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COVID Also Alters Gray Matter Size, New Study Says

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The coronavirus has caused the death of more than 3.3 million people and has impacted the health of more than 161.2 million worldwide. Even though scientists have been fighting COVID-19 for more than a year, there is still much to discover.

Of all the sequelae that this disease produces, the most notorious is respiratory distress. But it is known that there are many others, among which are hair loss, chronic headache, heart disease, and many more.

Now, a new study has found that patients who underwent oxygen therapy and who had high temperatures show a reduced volume of gray matter in the frontal-temporal region of the brain.

This new research, carried out by scientists at Georgia State University and the Georgia Institute of Technology, in the US, revealed that this decrease in the volume of gray matter was associated with COVID and a higher level of disability, even after six months after being discharged.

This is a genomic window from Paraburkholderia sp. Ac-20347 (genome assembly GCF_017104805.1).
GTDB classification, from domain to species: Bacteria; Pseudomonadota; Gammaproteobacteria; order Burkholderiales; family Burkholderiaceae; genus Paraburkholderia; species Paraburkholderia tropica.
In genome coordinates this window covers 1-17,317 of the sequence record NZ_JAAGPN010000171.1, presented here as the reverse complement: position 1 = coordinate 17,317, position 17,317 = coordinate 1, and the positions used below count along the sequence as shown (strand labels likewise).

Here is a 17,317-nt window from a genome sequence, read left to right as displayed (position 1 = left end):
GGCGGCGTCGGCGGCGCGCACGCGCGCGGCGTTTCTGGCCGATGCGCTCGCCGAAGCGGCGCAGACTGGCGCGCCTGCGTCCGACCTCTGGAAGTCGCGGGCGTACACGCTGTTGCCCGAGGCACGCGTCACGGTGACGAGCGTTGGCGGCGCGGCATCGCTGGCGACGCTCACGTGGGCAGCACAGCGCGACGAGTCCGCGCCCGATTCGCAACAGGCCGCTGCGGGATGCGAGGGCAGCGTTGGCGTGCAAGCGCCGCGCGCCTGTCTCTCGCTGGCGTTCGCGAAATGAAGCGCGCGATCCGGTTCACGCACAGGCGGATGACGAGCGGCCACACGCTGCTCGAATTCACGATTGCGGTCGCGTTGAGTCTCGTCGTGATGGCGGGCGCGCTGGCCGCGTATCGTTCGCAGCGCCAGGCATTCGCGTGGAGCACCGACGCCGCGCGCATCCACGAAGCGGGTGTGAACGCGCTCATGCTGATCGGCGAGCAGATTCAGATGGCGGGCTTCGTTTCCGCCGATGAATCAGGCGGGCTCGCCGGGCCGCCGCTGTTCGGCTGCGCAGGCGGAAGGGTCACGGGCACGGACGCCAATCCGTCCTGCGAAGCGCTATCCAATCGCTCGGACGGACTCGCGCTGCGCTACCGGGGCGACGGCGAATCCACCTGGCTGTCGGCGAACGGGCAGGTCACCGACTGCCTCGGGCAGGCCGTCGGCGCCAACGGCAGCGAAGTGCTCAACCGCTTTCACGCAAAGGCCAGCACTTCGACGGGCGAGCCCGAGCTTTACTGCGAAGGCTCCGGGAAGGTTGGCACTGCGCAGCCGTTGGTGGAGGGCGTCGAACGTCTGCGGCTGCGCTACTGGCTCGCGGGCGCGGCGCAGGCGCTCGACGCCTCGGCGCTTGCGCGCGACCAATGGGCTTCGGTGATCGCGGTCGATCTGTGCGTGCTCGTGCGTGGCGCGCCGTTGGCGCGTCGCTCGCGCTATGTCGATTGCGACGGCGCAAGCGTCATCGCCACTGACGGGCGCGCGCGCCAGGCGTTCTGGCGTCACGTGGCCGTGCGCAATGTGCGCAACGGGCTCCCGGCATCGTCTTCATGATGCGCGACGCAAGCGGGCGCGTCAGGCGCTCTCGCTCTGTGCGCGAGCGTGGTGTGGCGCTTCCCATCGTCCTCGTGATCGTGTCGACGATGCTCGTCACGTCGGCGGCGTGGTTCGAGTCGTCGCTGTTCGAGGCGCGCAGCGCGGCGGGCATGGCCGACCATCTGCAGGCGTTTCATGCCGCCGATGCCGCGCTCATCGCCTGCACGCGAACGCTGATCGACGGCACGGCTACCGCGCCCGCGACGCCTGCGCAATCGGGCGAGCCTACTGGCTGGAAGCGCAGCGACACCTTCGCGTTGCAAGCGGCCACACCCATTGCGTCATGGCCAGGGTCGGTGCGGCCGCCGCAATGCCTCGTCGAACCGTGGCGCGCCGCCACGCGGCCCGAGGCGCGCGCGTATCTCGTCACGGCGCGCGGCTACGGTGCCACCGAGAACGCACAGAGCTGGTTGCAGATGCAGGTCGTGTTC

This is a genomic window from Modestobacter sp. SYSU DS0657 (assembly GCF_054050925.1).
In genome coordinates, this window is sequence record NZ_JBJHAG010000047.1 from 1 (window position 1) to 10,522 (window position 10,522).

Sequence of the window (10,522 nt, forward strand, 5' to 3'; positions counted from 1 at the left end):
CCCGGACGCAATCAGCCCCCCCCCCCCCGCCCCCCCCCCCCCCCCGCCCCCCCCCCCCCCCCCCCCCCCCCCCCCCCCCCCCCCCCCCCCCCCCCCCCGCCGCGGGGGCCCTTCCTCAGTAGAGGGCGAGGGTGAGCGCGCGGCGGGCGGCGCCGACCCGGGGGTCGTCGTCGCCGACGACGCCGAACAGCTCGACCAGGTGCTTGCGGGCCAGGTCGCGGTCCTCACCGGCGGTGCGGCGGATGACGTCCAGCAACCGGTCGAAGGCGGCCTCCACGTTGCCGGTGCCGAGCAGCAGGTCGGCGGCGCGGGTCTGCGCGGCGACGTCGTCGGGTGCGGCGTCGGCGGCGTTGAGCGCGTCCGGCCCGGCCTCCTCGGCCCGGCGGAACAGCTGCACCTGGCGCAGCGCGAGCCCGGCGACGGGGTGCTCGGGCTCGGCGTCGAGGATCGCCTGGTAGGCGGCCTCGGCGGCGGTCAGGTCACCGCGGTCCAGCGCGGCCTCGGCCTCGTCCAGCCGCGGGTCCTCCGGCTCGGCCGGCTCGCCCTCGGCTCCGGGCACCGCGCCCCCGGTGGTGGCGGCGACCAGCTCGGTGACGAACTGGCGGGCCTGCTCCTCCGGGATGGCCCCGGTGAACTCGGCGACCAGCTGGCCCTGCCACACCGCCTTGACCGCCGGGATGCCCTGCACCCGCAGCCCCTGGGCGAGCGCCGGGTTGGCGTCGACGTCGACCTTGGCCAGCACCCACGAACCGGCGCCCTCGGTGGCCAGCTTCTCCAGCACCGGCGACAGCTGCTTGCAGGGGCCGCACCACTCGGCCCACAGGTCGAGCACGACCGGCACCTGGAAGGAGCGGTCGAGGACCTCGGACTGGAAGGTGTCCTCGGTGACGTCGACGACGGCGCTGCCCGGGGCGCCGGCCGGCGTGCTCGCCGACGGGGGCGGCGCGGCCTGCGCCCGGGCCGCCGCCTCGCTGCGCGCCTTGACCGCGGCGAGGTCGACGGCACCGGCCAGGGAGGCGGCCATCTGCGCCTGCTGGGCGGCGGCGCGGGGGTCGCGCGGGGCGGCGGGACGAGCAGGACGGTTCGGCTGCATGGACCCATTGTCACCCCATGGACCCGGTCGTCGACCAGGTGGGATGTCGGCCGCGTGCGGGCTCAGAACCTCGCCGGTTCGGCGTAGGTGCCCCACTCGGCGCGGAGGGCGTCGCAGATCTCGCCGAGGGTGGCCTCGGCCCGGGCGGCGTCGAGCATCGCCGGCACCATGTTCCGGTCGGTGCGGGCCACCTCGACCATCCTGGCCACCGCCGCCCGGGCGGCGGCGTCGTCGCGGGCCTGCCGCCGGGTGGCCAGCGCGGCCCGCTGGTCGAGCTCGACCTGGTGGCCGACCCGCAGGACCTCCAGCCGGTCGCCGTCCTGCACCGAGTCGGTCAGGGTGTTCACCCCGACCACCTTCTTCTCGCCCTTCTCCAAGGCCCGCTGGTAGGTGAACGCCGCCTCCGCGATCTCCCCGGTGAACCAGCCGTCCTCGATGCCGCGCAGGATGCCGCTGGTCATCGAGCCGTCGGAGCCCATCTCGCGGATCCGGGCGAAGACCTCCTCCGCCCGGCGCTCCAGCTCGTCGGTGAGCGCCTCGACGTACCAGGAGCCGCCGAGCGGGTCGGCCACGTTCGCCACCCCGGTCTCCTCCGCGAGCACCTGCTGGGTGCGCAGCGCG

Specialists used CT scans of 120 neurological patients, 58 of them positive for COVID-19, and 62 were the control group.

Previous studies have examined how the brain is affected by COVID-19 using a univariate approach, but ours is the first to use a multivariate, data-driven approach to link these changes to specific COVID-19 characteristics (for example fever and lack of oxygen) and outcome (disability level)

explained Kuaikuai Duan, one of the authors, in a statement.

Likewise, the researchers found that the volume of gray matter in this region was significantly reduced more in patients who received oxygen therapy compared to patients who did not receive it. The same happened with the patients who had high fevers.

They concluded that COVID-19 can affect the frontal-temporal region through fever or lack of oxygen.

Neurological complications are increasingly documented for patients with COVID-19. A reduction of gray matter has also been shown to be present in other mood disorders such as schizophrenia and is likely related to the way that gray matter influences neuron function

noted Vince Calhoun, another researcher.

The researchers hope to replicate the study in a larger sample size that includes many types of brain scans and different populations of COVID-19 patients.

Image Credit: AP

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